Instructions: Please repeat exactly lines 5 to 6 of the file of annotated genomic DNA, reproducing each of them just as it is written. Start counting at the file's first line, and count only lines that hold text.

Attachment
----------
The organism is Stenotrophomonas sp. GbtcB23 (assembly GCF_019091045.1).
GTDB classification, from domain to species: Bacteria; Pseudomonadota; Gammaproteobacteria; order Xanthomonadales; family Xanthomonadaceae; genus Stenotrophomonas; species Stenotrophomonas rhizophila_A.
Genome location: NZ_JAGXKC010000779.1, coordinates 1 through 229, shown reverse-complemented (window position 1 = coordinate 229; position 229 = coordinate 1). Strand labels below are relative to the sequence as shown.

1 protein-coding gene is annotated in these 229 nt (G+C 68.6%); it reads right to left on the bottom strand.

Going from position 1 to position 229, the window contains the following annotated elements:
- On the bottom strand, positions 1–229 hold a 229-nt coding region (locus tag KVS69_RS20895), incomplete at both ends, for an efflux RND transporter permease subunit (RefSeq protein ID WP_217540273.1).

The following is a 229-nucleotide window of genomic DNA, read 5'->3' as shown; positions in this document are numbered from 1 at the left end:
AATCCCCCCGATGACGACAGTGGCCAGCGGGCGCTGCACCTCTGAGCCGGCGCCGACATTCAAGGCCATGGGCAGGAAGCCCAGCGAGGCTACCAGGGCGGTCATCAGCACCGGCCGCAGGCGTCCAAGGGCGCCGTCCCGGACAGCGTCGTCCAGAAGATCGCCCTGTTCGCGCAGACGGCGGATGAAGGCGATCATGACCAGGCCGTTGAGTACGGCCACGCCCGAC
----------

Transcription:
Going from position 1 to position 229, the window contains the following annotated elements:
- On the bottom strand, positions 1–229 hold a 229-nt coding region (locus tag KVS69_RS20895), incomplete at both ends, for an efflux RND transporter permease subunit (RefSeq protein ID WP_217540273.1).